Sure, it takes more work than just turning on the radio, but for many digital natives such efforts are fun and empowering, and the results certainly more satisfying in most cases. The added conveniences of a good user interface and a broad selection of content provided by the new breed of legitimate music portals like iTunes further lessens this burden, and increases the pleasurable "shopping" aspect of the process.

Once these users initially shift their behavior to digital music downloading, they are likely to expand such activity and thereby increasingly reduce their radio listening. (In fact, some observers have actually blamed terrestrial radio in part for the original movement toward file-sharing, given listeners' dissatisfaction with the ever-narrowing playlists on most commercial stations today.)

But as good as file downloading and media players get, it's not radio, and when news, sports and other immediacies - or simple "live" human voice contact - is desired, radio is still there for these listeners. Nevertheless, most people only listen to one audio service at a time, so usage of iPods and similar devices is likely contributing to the continued overall decline in TSL of commercial, music-formatted radio stations.

Reviving commerce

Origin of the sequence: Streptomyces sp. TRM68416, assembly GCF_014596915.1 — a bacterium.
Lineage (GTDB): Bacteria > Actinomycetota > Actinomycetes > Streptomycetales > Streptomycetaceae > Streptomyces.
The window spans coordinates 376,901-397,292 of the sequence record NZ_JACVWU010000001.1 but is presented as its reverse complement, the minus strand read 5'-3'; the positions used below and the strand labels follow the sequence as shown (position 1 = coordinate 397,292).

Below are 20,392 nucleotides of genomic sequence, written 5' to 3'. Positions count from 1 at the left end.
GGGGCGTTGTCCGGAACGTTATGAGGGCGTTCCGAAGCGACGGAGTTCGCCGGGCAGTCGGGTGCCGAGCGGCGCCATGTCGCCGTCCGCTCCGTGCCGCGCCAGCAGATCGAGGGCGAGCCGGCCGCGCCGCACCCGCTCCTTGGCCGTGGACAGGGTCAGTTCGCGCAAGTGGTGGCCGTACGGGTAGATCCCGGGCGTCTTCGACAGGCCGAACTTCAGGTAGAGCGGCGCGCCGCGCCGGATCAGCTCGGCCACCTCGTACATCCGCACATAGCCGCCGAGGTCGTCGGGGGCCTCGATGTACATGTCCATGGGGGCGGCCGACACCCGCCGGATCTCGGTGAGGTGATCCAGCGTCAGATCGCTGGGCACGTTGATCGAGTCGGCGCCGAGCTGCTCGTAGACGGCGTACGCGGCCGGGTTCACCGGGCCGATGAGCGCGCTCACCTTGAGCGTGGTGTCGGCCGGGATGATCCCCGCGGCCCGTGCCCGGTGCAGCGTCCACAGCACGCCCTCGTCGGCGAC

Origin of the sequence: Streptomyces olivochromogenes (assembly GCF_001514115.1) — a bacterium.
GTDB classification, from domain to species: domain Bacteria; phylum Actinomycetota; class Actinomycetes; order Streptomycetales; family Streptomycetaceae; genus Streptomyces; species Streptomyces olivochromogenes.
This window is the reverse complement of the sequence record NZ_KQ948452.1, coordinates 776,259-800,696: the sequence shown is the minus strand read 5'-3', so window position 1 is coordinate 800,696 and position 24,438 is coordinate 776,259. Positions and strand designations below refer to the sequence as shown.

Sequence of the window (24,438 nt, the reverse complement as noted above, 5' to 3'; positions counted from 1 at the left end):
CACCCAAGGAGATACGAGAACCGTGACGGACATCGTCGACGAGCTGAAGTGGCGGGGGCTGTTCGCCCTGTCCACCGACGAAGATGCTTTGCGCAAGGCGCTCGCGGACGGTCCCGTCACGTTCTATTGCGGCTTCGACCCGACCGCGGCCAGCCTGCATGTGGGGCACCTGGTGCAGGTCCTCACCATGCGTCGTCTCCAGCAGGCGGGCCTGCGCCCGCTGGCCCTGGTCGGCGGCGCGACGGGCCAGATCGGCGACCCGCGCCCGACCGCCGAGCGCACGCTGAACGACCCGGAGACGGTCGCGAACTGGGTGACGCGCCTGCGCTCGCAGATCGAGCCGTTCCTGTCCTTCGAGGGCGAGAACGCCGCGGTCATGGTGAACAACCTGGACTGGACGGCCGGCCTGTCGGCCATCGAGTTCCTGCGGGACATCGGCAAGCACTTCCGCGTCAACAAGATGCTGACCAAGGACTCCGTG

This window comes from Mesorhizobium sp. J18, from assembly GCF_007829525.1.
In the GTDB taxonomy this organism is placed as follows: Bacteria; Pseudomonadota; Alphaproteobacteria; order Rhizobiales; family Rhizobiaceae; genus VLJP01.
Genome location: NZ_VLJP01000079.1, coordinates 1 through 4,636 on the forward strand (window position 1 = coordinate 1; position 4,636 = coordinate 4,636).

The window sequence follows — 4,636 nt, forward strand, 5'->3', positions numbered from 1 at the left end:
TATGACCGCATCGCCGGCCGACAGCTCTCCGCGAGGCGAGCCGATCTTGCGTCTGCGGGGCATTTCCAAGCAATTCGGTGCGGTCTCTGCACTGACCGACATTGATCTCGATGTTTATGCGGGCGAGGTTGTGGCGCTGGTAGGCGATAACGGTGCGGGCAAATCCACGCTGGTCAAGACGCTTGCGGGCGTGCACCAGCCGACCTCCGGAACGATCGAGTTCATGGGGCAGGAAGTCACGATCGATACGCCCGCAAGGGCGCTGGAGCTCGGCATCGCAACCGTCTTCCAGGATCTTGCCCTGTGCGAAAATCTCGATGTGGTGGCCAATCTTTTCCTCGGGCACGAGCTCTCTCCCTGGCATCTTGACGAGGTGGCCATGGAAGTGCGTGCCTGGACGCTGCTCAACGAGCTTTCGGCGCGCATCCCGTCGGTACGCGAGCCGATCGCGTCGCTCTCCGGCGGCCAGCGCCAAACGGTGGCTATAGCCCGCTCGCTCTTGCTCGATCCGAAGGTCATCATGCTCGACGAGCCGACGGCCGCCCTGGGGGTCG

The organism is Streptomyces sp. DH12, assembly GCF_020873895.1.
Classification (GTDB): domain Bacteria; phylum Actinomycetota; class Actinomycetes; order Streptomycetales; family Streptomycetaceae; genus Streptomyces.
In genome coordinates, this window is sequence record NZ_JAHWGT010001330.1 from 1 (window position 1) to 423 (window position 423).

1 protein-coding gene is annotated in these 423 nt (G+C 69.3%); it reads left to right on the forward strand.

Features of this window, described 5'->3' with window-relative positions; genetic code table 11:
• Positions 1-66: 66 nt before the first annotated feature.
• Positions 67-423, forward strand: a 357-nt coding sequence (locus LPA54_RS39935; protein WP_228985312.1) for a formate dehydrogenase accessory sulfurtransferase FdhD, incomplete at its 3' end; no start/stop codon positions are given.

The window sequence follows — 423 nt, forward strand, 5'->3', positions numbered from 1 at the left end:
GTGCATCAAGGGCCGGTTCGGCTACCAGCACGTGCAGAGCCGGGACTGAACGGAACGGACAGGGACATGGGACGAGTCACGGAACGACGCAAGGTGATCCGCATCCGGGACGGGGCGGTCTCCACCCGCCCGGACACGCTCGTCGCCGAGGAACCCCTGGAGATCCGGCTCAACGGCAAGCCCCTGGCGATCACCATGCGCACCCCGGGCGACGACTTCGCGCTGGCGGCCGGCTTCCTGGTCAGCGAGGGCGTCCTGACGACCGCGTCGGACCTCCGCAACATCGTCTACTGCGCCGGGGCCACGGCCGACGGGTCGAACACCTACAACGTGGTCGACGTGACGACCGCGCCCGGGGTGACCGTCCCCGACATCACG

The legitimacy that Apple - and the other major players that currently or will soon offer similar services - add to the trend is accelerating the movement and expanding such behavior significantly by making more people feel comfortable about downloading music. The more pervasive mass-marketing message that such big businesses can bring to bear will undoubtedly also expand the market. The expected emergence of more competitors to iTunes will likely provide product and service differentiation, and possibly some competitive pricing pressure, making the business even more visible and attractive to consumers.

So just as the VCR once feared by Hollywood became one of its biggest profit centers by enabling video rentals, these previously dreaded digital music portals may restoke the ailing music industry, bringing on a renaissance that revives the sector with fresh revenues from previously disengaged audiences. But how will radio benefit from this white knight?

First, note that these audiences were never really disengaged from the music industry's product; in fact, quite to the contrary, they were highly motivated users. But they were not enamored by the associated retail process, and therefore primed to explore alternatives. The industry was slow to respond to this movement, and when it finally acted, it attempted the route, almost always unsuccessful, of stick instead of carrot (or in this case, Apple) to solve it.